Partition Hard Drive As Apple Partition Table

A few days ago, I wrote about repurposing my 1TB hard drive as a storage device after a SSD upgrade. I won’t be using this drive for booting up the OS. I reformatted my hard drive and created a new partition using the GUID Partition Table. Using this table allows you to have the option to boot from this device.

Since I will only be using this drive for extra storage, it probably wasn’t the right choice. In addition, it was constantly asking me to enter the root password every time I created a new folder.¬†The obvious fix was to repartition the hard drive and select the Apple Partition Table instead of GUID partition table. It worked.

If you’re on the same boat, then do exactly what I did. Repartition the drive and select Apple Partition Table.

Multi Boot vs Virtual Machine

When I bought a 1TB hard drive last year, I had a decision to make. How would I slice up the new 1TB drive? I was running multiple operating systems on my computer desktop. I was using Linux 95% of the time and the other 5% on Windows, if at all.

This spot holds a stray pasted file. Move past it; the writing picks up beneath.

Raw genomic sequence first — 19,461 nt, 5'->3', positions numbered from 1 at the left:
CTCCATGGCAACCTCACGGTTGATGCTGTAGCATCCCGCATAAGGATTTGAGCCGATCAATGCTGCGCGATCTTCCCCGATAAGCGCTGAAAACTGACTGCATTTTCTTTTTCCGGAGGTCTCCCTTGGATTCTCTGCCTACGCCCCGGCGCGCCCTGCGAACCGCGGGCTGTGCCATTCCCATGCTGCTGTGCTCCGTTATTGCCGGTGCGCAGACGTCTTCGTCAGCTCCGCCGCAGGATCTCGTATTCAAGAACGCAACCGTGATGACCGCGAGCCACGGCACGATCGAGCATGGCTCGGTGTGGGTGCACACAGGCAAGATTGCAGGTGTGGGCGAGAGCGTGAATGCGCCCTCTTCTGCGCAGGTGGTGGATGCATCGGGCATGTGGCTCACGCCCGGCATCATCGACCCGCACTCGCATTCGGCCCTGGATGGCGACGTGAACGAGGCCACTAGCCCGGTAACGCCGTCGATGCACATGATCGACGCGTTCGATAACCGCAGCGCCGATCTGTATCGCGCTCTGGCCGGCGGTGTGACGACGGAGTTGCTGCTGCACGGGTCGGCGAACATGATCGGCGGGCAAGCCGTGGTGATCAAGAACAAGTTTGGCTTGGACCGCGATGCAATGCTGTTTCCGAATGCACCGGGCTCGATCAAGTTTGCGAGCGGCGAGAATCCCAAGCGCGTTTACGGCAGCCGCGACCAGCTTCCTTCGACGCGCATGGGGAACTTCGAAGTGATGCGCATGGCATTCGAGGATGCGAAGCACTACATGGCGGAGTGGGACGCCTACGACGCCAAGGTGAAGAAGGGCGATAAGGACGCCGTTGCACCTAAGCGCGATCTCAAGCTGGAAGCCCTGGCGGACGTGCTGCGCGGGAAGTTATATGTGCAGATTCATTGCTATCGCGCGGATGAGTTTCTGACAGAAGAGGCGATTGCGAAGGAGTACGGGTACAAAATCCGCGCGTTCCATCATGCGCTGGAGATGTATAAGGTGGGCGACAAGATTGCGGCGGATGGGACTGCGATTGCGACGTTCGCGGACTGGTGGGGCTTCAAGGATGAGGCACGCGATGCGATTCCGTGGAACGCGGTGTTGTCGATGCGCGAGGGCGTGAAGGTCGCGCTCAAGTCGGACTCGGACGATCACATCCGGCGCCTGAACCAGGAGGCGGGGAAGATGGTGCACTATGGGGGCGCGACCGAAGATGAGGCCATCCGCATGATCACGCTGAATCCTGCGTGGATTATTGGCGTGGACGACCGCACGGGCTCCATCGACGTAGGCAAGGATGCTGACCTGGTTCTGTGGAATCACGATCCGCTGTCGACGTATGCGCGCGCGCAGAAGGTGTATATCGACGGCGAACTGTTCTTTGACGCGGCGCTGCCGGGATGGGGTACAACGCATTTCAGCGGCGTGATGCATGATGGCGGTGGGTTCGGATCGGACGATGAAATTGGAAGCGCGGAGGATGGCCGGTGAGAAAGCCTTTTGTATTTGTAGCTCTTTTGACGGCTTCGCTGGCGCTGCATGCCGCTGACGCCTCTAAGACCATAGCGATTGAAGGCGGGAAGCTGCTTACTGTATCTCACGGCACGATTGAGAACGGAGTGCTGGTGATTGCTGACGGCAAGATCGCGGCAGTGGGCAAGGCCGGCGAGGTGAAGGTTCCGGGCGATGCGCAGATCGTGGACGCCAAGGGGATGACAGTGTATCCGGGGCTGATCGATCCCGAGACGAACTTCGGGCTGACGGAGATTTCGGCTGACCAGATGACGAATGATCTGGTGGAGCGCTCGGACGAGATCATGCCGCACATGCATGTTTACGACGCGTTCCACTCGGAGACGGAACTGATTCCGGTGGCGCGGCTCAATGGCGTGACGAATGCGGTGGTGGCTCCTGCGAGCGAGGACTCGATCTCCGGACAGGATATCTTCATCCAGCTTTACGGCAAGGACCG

So, I partitioned my drive and gave Windows 160GB. The rest went to Ubuntu.¬†Knowing what I know now, I wouldn’t do it the way I did it. I would format all 1TB for the Linux partition. What about Windows? From hindsight, I could easily install Windows as a virtual machine instead of having a multi boot setup.

There are several advantages to using virtual machines over multi boot.

  1. You can easily launch a virtual machine without rebooting your computer.
  2. You can have both Linux and Windows running at the same time.
  3. You can clone as many instances of Windows.
  4. You can easily delete a virtual machine and free up the partition.

These are good enough reasons for me to prefer virtual machines over a multi boot setup. Knowing what I know, I would rather install Windows in a virtual machine using Virtualbox. So, if you’re at the same juncture of trying to make a decision whether to partition your drive. Don’t. Use virtual machines instead.